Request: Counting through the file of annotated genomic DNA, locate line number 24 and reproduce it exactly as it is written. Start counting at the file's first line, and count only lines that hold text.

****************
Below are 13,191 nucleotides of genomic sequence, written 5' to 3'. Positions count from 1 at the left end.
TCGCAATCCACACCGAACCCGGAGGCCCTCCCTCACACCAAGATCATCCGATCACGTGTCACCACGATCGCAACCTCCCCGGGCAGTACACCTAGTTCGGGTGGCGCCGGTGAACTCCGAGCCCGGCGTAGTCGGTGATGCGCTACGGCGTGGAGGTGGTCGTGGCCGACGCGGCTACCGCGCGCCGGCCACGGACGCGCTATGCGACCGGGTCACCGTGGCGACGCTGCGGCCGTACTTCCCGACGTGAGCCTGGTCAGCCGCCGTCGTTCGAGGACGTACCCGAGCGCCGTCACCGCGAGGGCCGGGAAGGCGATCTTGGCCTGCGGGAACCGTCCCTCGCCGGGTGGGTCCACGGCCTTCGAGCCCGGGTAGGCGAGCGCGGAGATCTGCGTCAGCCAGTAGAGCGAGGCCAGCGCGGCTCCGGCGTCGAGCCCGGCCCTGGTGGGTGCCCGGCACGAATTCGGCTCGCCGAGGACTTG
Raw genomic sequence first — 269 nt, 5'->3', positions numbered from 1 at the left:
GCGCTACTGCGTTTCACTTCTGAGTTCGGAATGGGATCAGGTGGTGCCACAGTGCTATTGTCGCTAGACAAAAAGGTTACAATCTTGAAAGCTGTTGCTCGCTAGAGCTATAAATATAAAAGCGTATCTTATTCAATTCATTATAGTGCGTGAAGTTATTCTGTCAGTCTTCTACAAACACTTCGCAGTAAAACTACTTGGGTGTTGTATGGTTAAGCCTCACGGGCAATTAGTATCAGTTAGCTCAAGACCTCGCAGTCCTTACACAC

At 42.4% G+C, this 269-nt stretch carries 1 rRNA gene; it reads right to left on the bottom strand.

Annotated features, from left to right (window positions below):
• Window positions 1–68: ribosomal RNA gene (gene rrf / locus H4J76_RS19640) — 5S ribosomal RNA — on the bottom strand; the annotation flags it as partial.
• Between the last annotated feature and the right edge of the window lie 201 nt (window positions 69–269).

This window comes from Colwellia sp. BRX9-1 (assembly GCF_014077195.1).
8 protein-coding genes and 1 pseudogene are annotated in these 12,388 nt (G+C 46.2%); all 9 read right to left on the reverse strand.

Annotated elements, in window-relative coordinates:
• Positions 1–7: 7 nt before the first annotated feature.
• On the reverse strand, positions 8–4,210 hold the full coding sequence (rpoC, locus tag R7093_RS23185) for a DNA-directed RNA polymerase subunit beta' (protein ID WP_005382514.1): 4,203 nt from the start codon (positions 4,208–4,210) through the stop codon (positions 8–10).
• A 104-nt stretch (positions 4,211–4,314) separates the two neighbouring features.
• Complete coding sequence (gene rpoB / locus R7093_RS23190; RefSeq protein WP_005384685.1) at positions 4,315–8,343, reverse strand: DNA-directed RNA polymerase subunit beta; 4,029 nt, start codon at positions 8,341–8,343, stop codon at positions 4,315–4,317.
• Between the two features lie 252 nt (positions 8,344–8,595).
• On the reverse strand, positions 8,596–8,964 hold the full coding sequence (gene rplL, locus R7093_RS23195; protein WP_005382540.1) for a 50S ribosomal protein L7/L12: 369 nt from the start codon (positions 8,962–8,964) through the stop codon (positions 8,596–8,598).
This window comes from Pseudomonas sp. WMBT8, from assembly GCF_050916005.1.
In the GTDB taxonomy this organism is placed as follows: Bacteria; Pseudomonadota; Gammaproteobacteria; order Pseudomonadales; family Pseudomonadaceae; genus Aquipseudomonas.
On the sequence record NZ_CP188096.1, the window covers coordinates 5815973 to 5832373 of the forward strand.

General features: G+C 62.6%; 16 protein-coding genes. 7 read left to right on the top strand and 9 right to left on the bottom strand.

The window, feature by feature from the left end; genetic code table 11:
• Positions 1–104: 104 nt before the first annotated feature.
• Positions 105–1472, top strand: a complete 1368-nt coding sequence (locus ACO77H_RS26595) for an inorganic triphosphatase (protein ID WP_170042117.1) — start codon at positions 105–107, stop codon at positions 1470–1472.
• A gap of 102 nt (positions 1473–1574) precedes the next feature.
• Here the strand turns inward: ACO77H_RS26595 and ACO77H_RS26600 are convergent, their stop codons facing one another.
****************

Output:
• Positions 105–1472, top strand: a complete 1368-nt coding sequence (locus ACO77H_RS26595) for an inorganic triphosphatase (protein ID WP_170042117.1) — start codon at positions 105–107, stop codon at positions 1470–1472.